Very difficult to swim victim to shore
Once you have grabbed the victim, now comes the tough part - getting the two of you to shore. If the C-Spine is OK, this is a lot like swimming with a swamped boat except the swimmer isn't as streamlined. If the C-Spine is damaged, you need to take great care to prevent further injury and paralysis. The head needs to be immobilized and you probably don't have that gear with you. The best you can typically do is ensure they are face up and breathing and wait for help from others you are paddling with - do no harm. If you have to swim, make certain others set safety below - boat and safety lines.
Fast, simple, extremely risky
A contact rescue, swimming to the victim without a safety line, may take little or no time to set-up but it also carries a great deal of risk. If the person is conscious and can move, there are so many other better alternatives that can be just as fast - remember RETHROG, this is the GO part and the last one on the list. Live swimmers can panic and unless you have some lifeguard training, both of you can end up drowning. The simple part is getting to the victim. Swimming both the victim and yourself to shore isn't so simple. Sometimes there isn't any great alternative or rescue time is very limited. A good example is an unconscious swimmer reasonably close to shore.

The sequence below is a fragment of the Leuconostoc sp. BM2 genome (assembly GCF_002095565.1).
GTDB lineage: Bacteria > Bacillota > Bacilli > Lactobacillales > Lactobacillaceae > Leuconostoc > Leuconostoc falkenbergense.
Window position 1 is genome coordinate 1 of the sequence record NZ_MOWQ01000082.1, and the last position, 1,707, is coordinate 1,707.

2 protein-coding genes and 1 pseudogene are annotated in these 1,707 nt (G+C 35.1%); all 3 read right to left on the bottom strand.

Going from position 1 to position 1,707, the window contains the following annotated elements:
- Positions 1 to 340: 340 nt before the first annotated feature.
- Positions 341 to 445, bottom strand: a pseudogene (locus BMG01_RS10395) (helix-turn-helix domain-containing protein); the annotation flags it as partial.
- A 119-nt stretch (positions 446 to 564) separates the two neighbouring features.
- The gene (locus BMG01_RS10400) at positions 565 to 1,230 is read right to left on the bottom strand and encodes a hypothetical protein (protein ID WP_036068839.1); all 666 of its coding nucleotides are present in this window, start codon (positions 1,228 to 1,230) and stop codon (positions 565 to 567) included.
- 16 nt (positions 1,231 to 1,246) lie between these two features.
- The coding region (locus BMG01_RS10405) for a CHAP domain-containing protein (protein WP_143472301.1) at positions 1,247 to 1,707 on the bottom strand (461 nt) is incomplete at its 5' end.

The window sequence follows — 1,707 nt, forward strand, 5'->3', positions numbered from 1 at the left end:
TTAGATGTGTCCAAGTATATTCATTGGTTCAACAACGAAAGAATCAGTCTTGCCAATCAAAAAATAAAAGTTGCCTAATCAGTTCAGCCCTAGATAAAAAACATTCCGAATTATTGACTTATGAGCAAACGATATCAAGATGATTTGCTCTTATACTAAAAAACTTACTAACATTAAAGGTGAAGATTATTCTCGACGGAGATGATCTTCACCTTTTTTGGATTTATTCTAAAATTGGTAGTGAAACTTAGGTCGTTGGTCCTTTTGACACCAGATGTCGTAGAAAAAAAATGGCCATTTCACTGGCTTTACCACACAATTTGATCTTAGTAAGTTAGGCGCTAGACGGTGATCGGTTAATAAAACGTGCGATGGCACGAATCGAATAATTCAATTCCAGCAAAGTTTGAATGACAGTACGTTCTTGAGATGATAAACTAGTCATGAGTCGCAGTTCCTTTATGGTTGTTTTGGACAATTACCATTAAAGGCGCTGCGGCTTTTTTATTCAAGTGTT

Contact Rescues and C-spine control
Hopefully you will never encounter this situation on the river. Cervical spine and spinal cord injuries are quite challenging even for professional rescue personnel. A major goal is do no further harm. Once you get them safely on shore, give strong consideration to calling in the professionals. They have far better tools and training than we could possibly carry.
Contact rescues are always a last resort. Generally there are faster and much safer alternatives. Think about how you plan to get the victim and yourself to shore once you got them. On the positive side there is no set-up time and if the victim is close enough, you should be able to reach them quickly. Contact rescues are sometimes used when the victim is unconscious and can't help themselves. They may have drowned or possibly have back, neck, or head injury. You are definitely going to need some assistance with this rescue. Work as a team and have others set safety downstream. For serious C-Spine injuries, have someone get the first aid kit and gather splinting material simultaneously. Also consider sending someone to get professional help - you are going to need it to safely evacuate the victim.
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